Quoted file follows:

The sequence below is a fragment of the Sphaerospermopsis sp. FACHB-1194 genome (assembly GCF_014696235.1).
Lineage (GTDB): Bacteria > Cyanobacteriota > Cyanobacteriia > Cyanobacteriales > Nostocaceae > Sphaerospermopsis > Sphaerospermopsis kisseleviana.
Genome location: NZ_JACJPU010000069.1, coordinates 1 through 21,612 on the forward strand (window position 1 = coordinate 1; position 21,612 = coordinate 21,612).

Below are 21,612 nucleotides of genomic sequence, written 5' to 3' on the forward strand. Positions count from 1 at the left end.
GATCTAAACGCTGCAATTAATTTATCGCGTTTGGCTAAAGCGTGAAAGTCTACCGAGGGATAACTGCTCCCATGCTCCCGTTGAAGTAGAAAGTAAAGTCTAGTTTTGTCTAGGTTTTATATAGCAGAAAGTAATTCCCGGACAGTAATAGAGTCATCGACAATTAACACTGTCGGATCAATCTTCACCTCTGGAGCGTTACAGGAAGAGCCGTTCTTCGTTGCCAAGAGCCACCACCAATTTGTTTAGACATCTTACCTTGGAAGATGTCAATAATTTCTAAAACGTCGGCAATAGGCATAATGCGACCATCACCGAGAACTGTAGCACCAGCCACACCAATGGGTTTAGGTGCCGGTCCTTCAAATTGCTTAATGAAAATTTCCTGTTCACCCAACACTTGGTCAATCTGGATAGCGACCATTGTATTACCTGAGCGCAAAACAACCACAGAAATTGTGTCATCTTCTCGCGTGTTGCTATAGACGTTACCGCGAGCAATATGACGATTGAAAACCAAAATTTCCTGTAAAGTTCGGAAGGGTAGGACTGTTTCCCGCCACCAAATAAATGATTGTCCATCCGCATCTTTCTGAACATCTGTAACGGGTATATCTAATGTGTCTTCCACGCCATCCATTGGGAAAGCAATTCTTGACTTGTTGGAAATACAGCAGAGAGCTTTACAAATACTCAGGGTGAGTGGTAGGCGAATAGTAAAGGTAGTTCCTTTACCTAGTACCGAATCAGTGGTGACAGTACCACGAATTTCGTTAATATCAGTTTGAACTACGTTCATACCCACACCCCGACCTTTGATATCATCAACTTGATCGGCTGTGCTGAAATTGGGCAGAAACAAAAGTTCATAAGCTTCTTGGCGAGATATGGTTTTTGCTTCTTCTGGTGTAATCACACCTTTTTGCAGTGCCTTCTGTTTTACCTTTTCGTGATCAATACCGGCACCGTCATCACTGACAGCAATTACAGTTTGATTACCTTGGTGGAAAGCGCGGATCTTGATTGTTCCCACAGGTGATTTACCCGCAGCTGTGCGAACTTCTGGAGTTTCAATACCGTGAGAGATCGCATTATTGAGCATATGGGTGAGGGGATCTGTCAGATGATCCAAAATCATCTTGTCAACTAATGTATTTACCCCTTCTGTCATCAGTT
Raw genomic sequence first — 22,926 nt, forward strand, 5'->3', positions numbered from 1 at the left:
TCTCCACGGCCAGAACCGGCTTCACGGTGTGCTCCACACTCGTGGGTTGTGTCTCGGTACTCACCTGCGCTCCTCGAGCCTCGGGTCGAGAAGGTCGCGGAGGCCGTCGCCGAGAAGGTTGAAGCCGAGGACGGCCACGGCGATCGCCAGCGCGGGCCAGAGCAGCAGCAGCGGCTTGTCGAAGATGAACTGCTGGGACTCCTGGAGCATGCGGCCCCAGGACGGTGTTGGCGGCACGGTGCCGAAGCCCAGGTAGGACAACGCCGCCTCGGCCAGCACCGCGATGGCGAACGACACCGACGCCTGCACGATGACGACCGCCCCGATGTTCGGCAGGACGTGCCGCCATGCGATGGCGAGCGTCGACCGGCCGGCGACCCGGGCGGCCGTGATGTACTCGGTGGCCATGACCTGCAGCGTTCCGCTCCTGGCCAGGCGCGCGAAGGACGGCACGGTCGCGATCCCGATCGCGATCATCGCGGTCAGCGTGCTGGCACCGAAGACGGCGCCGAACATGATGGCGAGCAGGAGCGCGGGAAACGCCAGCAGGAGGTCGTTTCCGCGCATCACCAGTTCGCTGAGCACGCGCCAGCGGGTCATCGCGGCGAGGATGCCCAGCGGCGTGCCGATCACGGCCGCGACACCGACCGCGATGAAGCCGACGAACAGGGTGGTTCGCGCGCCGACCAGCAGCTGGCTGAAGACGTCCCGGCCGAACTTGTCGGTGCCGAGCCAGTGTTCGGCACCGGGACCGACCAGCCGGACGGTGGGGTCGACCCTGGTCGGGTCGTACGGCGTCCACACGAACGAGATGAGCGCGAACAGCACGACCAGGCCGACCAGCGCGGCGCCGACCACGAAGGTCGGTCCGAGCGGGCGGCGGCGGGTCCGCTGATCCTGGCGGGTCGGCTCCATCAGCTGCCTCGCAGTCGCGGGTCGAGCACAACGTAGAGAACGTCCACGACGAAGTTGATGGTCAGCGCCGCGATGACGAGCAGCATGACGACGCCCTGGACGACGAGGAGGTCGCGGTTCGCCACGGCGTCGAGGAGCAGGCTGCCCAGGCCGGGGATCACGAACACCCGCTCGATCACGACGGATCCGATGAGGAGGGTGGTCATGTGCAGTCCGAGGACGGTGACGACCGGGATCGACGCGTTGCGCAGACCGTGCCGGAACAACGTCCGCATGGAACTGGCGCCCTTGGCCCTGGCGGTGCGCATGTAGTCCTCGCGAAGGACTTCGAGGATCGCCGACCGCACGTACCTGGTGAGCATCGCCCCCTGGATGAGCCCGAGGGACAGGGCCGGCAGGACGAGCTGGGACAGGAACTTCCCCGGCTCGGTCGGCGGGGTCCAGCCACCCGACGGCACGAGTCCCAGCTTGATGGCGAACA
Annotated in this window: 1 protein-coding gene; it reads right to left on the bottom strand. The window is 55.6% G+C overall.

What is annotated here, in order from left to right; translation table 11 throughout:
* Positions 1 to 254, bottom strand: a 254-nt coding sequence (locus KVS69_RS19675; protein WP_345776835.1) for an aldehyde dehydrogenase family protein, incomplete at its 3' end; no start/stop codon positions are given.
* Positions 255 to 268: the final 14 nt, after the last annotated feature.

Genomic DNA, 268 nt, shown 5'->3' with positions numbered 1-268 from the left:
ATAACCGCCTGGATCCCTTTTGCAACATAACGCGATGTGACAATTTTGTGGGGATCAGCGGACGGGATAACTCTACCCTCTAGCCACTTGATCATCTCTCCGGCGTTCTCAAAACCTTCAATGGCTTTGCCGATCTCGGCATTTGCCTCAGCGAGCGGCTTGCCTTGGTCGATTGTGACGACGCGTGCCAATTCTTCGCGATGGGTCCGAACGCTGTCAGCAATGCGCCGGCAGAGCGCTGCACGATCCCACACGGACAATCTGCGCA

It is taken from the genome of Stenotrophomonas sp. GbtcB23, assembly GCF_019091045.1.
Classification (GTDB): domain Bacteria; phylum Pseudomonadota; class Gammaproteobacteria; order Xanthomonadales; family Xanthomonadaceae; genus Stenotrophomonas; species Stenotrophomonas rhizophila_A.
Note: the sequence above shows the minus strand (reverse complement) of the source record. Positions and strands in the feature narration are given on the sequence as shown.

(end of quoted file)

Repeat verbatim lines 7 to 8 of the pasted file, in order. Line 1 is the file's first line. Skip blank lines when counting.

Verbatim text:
TCTCCACGGCCAGAACCGGCTTCACGGTGTGCTCCACACTCGTGGGTTGTGTCTCGGTACTCACCTGCGCTCCTCGAGCCTCGGGTCGAGAAGGTCGCGGAGGCCGTCGCCGAGAAGGTTGAAGCCGAGGACGGCCACGGCGATCGCCAGCGCGGGCCAGAGCAGCAGCAGCGGCTTGTCGAAGATGAACTGCTGGGACTCCTGGAGCATGCGGCCCCAGGACGGTGTTGGCGGCACGGTGCCGAAGCCCAGGTAGGACAACGCCGCCTCGGCCAGCACCGCGATGGCGAACGACACCGACGCCTGCACGATGACGACCGCCCCGATGTTCGGCAGGACGTGCCGCCATGCGATGGCGAGCGTCGACCGGCCGGCGACCCGGGCGGCCGTGATGTACTCGGTGGCCATGACCTGCAGCGTTCCGCTCCTGGCCAGGCGCGCGAAGGACGGCACGGTCGCGATCCCGATCGCGATCATCGCGGTCAGCGTGCTGGCACCGAAGACGGCGCCGAACATGATGGCGAGCAGGAGCGCGGGAAACGCCAGCAGGAGGTCGTTTCCGCGCATCACCAGTTCGCTGAGCACGCGCCAGCGGGTCATCGCGGCGAGGATGCCCAGCGGCGTGCCGATCACGGCCGCGACACCGACCGCGATGAAGCCGACGAACAGGGTGGTTCGCGCGCCGACCAGCAGCTGGCTGAAGACGTCCCGGCCGAACTTGTCGGTGCCGAGCCAGTGTTCGGCACCGGGACCGACCAGCCGGACGGTGGGGTCGACCCTGGTCGGGTCGTACGGCGTCCACACGAACGAGATGAGCGCGAACAGCACGACCAGGCCGACCAGCGCGGCGCCGACCACGAAGGTCGGTCCGAGCGGGCGGCGGCGGGTCCGCTGATCCTGGCGGGTCGGCTCCATCAGCTGCCTCGCAGTCGCGGGTCGAGCACAACGTAGAGAACGTCCACGACGAAGTTGATGGTCAGCGCCGCGATGACGAGCAGCATGACGACGCCCTGGACGACGAGGAGGTCGCGGTTCGCCACGGCGTCGAGGAGCAGGCTGCCCAGGCCGGGGATCACGAACACCCGCTCGATCACGACGGATCCGATGAGGAGGGTGGTCATGTGCAGTCCGAGGACGGTGACGACCGGGATCGACGCGTTGCGCAGACCGTGCCGGAACAACGTCCGCATGGAACTGGCGCCCTTGGCCCTGGCGGTGCGCATGTAGTCCTCGCGAAGGACTTCGAGGATCGCCGACCGCACGTACCTGGTGAGCATCGCCCCCTGGATGAGCCCGAGGGACAGGGCCGGCAGGACGAGCTGGGACAGGAACTTCCCCGGCTCGGTCGGCGGGGTCCAGCCACCCGACGGCACGAGTCCCAGCTTGATGGCGAACA
Annotated in this window: 1 protein-coding gene; it reads right to left on the bottom strand. The window is 55.6% G+C overall.